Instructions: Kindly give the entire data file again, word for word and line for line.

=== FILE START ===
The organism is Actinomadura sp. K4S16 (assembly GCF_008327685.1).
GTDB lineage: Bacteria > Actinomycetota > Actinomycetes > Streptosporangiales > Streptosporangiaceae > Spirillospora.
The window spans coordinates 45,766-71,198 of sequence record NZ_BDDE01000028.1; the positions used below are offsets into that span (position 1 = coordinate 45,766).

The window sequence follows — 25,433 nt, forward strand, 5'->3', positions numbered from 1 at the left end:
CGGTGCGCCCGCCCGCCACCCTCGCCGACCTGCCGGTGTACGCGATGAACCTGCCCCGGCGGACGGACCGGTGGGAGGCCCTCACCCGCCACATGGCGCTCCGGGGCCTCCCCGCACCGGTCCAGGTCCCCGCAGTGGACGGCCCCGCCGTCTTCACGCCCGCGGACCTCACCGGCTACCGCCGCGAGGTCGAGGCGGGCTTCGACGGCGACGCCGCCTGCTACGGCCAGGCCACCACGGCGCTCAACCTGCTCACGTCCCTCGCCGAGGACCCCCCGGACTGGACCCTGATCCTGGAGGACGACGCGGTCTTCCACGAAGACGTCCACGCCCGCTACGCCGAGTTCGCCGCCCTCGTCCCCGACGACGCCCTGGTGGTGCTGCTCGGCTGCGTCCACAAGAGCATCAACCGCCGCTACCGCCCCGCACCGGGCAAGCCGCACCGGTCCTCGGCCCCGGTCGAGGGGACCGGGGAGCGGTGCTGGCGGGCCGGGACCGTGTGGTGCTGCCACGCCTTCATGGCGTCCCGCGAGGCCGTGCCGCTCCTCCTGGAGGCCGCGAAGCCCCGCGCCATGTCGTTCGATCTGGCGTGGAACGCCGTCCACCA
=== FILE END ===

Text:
The organism is Actinomadura sp. K4S16 (assembly GCF_008327685.1).
GTDB lineage: Bacteria > Actinomycetota > Actinomycetes > Streptosporangiales > Streptosporangiaceae > Spirillospora.
The window spans coordinates 45,766-71,198 of sequence record NZ_BDDE01000028.1; the positions used below are offsets into that span (position 1 = coordinate 45,766).

The window sequence follows — 25,433 nt, forward strand, 5'->3', positions numbered from 1 at the left end:
CGGTGCGCCCGCCCGCCACCCTCGCCGACCTGCCGGTGTACGCGATGAACCTGCCCCGGCGGACGGACCGGTGGGAGGCCCTCACCCGCCACATGGCGCTCCGGGGCCTCCCCGCACCGGTCCAGGTCCCCGCAGTGGACGGCCCCGCCGTCTTCACGCCCGCGGACCTCACCGGCTACCGCCGCGAGGTCGAGGCGGGCTTCGACGGCGACGCCGCCTGCTACGGCCAGGCCACCACGGCGCTCAACCTGCTCACGTCCCTCGCCGAGGACCCCCCGGACTGGACCCTGATCCTGGAGGACGACGCGGTCTTCCACGAAGACGTCCACGCCCGCTACGCCGAGTTCGCCGCCCTCGTCCCCGACGACGCCCTGGTGGTGCTGCTCGGCTGCGTCCACAAGAGCATCAACCGCCGCTACCGCCCCGCACCGGGCAAGCCGCACCGGTCCTCGGCCCCGGTCGAGGGGACCGGGGAGCGGTGCTGGCGGGCCGGGACCGTGTGGTGCTGCCACGCCTTCATGGCGTCCCGCGAGGCCGTGCCGCTCCTCCTGGAGGCCGCGAAGCCCCGCGCCATGTCGTTCGATCTGGCGTGGAACGCCGTCCACCA